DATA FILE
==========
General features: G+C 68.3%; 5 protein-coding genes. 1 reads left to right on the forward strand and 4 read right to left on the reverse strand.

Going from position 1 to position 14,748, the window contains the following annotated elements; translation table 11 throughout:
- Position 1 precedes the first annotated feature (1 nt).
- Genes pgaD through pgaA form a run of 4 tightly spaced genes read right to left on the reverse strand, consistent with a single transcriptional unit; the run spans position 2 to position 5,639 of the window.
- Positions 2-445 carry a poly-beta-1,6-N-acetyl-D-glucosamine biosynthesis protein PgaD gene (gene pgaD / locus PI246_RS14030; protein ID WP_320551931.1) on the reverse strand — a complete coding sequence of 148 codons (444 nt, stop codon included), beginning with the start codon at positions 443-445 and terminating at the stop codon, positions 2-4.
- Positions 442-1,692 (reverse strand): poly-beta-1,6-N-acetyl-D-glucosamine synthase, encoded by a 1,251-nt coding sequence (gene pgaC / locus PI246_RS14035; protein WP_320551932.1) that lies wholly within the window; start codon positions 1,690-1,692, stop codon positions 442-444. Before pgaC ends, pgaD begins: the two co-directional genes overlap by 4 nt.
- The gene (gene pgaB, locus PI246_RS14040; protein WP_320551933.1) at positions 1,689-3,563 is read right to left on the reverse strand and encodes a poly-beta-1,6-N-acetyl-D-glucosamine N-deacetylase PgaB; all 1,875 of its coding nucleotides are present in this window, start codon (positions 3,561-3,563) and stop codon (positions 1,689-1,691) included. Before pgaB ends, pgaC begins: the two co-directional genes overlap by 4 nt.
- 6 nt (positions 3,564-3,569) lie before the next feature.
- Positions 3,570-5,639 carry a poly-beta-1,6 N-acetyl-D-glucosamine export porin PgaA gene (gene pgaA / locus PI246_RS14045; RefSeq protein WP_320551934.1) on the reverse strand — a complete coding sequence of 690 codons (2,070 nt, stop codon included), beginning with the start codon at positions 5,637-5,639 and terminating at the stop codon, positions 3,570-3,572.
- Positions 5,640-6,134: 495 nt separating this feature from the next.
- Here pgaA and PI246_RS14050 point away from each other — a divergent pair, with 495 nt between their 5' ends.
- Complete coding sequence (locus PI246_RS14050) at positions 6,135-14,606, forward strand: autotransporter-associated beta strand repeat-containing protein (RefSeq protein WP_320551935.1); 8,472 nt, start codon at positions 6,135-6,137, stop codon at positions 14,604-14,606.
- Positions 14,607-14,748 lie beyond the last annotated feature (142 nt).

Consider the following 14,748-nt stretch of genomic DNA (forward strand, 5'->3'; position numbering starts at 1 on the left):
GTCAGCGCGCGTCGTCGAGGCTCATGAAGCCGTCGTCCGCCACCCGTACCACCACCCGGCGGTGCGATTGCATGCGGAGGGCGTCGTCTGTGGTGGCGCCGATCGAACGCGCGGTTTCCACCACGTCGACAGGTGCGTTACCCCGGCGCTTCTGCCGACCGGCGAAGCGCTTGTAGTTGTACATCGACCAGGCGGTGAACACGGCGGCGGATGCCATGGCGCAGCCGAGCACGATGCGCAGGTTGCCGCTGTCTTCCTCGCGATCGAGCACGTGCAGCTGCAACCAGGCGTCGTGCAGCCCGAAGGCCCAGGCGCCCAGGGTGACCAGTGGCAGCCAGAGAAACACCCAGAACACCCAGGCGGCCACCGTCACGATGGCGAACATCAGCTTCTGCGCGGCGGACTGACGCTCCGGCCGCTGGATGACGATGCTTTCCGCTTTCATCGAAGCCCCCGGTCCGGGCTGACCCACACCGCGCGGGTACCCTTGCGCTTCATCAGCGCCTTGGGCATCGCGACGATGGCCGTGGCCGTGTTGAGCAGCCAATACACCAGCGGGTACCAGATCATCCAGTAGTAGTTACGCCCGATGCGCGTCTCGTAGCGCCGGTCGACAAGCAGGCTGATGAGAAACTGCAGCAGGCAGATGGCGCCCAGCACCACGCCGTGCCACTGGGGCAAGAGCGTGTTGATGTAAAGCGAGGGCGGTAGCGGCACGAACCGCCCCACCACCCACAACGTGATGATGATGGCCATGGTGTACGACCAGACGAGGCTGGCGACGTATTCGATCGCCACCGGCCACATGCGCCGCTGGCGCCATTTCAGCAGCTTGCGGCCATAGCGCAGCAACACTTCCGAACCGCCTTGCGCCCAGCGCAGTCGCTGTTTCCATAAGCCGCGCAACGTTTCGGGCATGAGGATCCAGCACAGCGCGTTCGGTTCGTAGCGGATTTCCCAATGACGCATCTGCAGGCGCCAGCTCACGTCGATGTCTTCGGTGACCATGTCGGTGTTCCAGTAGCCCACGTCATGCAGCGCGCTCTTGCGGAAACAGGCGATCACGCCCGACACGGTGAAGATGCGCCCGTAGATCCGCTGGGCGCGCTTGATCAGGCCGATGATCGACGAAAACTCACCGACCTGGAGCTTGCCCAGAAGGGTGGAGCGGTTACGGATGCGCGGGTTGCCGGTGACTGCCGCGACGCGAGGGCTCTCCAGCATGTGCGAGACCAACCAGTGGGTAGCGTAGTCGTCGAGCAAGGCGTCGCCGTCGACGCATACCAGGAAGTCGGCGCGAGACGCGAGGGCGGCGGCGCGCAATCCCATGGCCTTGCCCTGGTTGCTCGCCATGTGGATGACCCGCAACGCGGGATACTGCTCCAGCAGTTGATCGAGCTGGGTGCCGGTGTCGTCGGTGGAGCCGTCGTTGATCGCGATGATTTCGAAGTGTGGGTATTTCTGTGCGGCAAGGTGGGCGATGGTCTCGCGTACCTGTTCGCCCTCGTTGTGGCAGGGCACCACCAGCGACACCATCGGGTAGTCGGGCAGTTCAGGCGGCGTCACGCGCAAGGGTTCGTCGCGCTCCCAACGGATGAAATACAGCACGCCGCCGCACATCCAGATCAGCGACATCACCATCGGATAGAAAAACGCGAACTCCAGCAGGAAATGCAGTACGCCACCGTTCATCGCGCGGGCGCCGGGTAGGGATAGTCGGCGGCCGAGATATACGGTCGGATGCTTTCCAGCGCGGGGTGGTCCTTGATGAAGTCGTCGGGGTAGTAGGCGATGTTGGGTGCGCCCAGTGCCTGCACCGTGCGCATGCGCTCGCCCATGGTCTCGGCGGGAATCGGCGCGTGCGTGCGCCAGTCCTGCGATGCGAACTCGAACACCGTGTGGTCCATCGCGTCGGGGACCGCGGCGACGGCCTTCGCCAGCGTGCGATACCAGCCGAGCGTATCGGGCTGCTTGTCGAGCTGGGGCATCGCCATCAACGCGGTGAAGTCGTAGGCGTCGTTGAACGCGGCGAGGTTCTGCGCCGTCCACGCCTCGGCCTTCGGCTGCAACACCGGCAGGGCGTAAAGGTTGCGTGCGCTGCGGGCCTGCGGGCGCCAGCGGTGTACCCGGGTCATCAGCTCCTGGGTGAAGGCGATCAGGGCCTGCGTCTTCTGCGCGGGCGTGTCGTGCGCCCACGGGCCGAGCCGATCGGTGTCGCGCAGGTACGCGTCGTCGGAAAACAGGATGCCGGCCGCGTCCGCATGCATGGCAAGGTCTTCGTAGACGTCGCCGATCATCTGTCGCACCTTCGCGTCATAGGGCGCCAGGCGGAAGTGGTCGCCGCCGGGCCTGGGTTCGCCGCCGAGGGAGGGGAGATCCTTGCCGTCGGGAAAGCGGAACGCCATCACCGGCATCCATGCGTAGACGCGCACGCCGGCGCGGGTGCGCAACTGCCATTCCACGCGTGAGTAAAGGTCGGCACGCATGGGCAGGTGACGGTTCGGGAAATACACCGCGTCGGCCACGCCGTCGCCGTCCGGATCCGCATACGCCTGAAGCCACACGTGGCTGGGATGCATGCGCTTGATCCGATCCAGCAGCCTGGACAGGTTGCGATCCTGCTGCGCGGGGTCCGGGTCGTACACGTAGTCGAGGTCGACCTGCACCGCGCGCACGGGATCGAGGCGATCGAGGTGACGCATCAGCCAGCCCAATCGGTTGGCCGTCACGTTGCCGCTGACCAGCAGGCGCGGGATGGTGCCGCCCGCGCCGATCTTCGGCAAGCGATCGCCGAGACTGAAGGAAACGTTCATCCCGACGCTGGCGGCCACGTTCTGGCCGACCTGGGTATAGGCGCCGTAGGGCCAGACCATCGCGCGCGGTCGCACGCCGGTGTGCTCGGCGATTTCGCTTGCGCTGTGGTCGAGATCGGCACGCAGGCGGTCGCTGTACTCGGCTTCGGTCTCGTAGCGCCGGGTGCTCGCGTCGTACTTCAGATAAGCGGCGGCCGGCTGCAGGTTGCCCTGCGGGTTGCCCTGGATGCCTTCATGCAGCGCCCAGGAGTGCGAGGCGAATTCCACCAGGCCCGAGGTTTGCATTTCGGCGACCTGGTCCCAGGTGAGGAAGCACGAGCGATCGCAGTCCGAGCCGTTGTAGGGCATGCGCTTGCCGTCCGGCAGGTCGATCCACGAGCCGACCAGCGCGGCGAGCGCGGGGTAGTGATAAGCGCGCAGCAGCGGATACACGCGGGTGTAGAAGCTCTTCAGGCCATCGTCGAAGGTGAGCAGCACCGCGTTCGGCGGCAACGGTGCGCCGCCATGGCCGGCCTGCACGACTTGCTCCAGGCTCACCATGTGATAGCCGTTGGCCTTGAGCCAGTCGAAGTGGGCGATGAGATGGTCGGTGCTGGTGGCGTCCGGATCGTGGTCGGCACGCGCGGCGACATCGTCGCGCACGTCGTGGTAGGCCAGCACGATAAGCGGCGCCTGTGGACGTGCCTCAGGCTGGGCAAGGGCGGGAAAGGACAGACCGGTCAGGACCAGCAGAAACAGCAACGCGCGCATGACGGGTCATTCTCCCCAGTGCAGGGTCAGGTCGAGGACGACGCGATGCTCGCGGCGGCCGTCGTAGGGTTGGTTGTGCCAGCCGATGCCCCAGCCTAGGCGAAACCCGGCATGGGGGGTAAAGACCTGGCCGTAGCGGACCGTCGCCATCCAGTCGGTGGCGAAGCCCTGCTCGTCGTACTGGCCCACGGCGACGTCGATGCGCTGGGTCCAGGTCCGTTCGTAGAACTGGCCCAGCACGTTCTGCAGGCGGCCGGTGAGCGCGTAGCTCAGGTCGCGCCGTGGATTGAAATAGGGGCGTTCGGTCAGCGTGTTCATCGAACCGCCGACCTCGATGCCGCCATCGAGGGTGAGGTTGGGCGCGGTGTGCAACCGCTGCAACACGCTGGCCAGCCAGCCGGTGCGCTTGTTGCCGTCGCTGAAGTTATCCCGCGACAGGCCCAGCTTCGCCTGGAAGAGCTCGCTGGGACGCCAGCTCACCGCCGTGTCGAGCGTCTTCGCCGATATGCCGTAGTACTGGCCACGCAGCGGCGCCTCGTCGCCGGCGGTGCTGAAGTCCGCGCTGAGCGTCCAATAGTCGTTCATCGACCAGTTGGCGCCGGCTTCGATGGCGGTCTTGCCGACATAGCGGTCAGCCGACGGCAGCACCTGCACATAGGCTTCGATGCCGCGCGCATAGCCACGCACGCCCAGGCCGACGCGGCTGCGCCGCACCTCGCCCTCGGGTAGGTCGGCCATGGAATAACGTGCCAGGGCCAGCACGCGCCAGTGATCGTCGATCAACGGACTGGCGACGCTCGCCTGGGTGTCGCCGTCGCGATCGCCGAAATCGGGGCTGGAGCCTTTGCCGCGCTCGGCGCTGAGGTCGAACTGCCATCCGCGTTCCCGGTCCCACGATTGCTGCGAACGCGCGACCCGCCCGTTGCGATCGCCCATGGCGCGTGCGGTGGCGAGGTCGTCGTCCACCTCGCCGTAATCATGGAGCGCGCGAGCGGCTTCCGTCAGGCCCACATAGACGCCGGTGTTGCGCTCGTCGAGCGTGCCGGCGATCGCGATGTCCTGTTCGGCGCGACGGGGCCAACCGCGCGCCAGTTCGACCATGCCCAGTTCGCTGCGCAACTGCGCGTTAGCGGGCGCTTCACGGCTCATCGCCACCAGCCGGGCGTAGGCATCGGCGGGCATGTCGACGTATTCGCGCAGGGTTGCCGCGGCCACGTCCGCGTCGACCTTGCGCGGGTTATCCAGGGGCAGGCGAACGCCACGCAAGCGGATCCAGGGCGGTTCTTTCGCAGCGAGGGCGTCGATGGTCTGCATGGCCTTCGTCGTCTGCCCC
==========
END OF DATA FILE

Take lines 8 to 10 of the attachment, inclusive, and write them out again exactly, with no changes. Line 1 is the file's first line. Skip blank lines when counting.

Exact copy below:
- 6 nt (positions 3,564-3,569) lie before the next feature.
- Positions 3,570-5,639 carry a poly-beta-1,6 N-acetyl-D-glucosamine export porin PgaA gene (gene pgaA / locus PI246_RS14045; RefSeq protein WP_320551934.1) on the reverse strand — a complete coding sequence of 690 codons (2,070 nt, stop codon included), beginning with the start codon at positions 5,637-5,639 and terminating at the stop codon, positions 3,570-3,572.
- Positions 5,640-6,134: 495 nt separating this feature from the next.